What is tangential and radial velocity of light in Schwarzschild metric at distance $r$ for observer that is infinitely far away?

What i have learned from Schwarzschild metric is that the time dilation at radius $r$ compared to distant observers time is: $$ \frac{\tau_r }{t_\infty } = \sqrt{1 - \frac{r_s}{r}} $$ and i have heard ...
Sami M's user avatar
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2 answers
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States of entangled particles after no/partial/full measurement

I'm getting contradictory information from the internet concerning entangled particles, measurement, and state knowledge that I'm hoping can be cleared up with a simple setup. Say we have a source of ...
user401228's user avatar
-1 votes
2 answers
111 views

How Fast Must a Man Run to See Rain Falling horizontally?

The fact that tan 90° is undefined indicates a key issue in the problem. Does this mean it is impossible to observe rain falling at 90 degree? When rain is observed to be falling at 90° with the y-...
Dron Bhattacharya's user avatar
0 votes
0 answers
50 views

Would observation affect the results of a double-slit experiment if the observation isn't recorded?

Given that, when an electron passes through the double slit experiment without observing the slit it goes through, it produces an interference pattern, and that, when you do observe which slit it goes ...
Sofia's user avatar
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0 votes
1 answer
113 views

Time required to reach Black Hole's Event Horizon from outsider perspective?

Let's imagine a pair of particles that is entangled. One (call it $P_1$) is released and then falls to a black hole from a distant $x_0$, (for example $x_0=5r_s$) and velocity $v_0(=1/2c)$, while the ...
Nhat Nguyen's user avatar
4 votes
3 answers
1k views

Is the meter relative to time?

Is the meter relative when we are near the speed of light? I was reading a physics book and I found that the meter is the length that light travels for an amount of time, so since time is relative ...
Angel Echavarria's user avatar
2 votes
4 answers
1k views

Time Dilation when they meet

I am starting over because what I was asking was unclear. I have read many articles, such as How can time dilation be symmetric? and others suggested by people here and understand the overall concepts ...
DMacks's user avatar
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2 votes
2 answers
769 views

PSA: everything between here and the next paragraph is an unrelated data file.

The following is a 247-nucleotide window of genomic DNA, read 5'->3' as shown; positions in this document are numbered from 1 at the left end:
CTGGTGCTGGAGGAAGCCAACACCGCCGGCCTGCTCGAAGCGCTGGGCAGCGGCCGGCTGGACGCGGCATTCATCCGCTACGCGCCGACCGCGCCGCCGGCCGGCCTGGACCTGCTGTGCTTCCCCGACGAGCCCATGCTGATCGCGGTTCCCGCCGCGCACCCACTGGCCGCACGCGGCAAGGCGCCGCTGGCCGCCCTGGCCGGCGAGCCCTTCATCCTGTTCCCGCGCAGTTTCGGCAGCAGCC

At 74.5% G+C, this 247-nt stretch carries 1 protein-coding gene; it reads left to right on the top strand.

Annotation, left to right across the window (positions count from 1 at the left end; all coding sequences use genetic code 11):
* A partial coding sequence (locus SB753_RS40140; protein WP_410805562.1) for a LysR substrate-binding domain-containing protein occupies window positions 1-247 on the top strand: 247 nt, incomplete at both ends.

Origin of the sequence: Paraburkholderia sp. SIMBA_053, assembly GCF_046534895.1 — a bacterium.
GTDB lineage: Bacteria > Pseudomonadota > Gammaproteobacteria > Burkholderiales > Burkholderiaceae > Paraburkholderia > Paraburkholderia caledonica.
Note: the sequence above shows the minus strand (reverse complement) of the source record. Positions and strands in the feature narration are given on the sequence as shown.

Is there a different way to measure speed, other than with time?

A second on Earth is different from a second on the Sun and a second next to a black hole. Therefore speed, as measured in meters per second, is different in each of these locations. Is there an ...
foolishmuse's user avatar
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5 votes
4 answers
761 views

Relativity of Time from an Observer Perspective

We have established that time is relative and goes slower for objects in motion and we have experimentally proven with the ISS. A thought experiment: What if the ISS was moving at much higher speeds, ...
Niccola Tartaglia's user avatar
1 vote
0 answers
90 views

Special Theory of Relativity Contradiction [duplicate]

I’m struggling with an apparent contradiction of special theory of relativity (STR) that I cannot resolve. Imagine two twins flying by each other in space along the same straight line but in the ...
Becarev's user avatar
  • 11
1 vote
2 answers
73 views

Image of an electron

Suppose we are trying to see the image of an electron with a microscope. Is it possible? And if it's possible then what do we see? A point at a time, or a blurry spot, or something else?
Users's user avatar
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1 vote
0 answers
37 views

How does the light from distant stars change for an observer at the center of the collapsing or falling sphere?

At the center of a spherically symmetric thin solid static shell lies a point observer. For this observer, distant stars appear violet shifted slightly more $\frac{{G \cdot M}}{{{c^2} \cdot r}}$ ($\...
Imyaf's user avatar
  • 201
1 vote
0 answers
47 views

Photon and Observer effect

We cannot determine the position and momentum of a particle simultaneously with certainty . The product of uncertainty of them is greater than or equal to reduce planck's constant . The reason for ...
S K's user avatar
  • 61
1 vote
2 answers
70 views

Train example of special relativity

My friend Eric is at the center of the train. The train is moving forward. The front end and back end of the train flash a light at the same time. From Eric's perspective, both light arrives at him at ...
Hai's user avatar
  • 13
4 votes
2 answers
626 views

GR contribution to time dilation when both clocks are falling freely

When reading simplified explanations of time dilation experienced by satellites, such as those used for the GPS and other satellite navigation systems, the time dilation is often presented as having ...
Jeppe Stig Nielsen's user avatar
3 votes
2 answers
169 views

Schutz description of Galilean invariance of interval

In B. Schutz's textbook "A First Course in General Relativity", there is a sentence on page 172 discussing Galilean relativity and how the distance between events is invariant in coordinate ...
nickodel's user avatar
  • 137
1 vote
1 answer
63 views

How does the metric transition from a falling dust-like sphere to the Schwarzschild metric?

Outside a static spherically symmetric body in vacuum lies the Schwarzschild metric. However, when observing a falling sphere from a point near the sphere, it no longer appears spherical. Its opposite ...
Imyaf's user avatar
  • 201
1 vote
1 answer
78 views

Imagine a universe with only 2 objects: [closed]